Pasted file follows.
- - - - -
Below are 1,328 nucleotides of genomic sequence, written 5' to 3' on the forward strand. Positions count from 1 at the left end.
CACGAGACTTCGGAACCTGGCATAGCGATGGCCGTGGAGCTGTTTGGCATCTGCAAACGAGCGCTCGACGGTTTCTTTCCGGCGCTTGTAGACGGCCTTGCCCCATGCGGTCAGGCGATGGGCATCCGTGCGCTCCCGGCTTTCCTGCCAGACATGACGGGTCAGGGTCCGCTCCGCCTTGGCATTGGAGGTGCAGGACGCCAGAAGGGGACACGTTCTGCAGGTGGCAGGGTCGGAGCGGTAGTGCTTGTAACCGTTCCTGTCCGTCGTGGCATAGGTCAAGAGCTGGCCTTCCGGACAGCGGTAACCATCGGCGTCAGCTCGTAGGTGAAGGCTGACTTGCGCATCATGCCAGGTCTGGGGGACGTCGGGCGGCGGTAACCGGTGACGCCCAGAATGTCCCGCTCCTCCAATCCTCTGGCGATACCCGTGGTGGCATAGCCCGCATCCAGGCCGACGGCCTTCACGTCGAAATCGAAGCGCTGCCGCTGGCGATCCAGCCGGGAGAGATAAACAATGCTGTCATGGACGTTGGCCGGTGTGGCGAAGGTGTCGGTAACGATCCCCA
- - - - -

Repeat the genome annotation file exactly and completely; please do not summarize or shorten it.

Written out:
Below are 1,328 nucleotides of genomic sequence, written 5' to 3' on the forward strand. Positions count from 1 at the left end.
CACGAGACTTCGGAACCTGGCATAGCGATGGCCGTGGAGCTGTTTGGCATCTGCAAACGAGCGCTCGACGGTTTCTTTCCGGCGCTTGTAGACGGCCTTGCCCCATGCGGTCAGGCGATGGGCATCCGTGCGCTCCCGGCTTTCCTGCCAGACATGACGGGTCAGGGTCCGCTCCGCCTTGGCATTGGAGGTGCAGGACGCCAGAAGGGGACACGTTCTGCAGGTGGCAGGGTCGGAGCGGTAGTGCTTGTAACCGTTCCTGTCCGTCGTGGCATAGGTCAAGAGCTGGCCTTCCGGACAGCGGTAACCATCGGCGTCAGCTCGTAGGTGAAGGCTGACTTGCGCATCATGCCAGGTCTGGGGGACGTCGGGCGGCGGTAACCGGTGACGCCCAGAATGTCCCGCTCCTCCAATCCTCTGGCGATACCCGTGGTGGCATAGCCCGCATCCAGGCCGACGGCCTTCACGTCGAAATCGAAGCGCTGCCGCTGGCGATCCAGCCGGGAGAGATAAACAATGCTGTCATGGACGTTGGCCGGTGTGGCGAAGGTGTCGGTAACGATCCCCA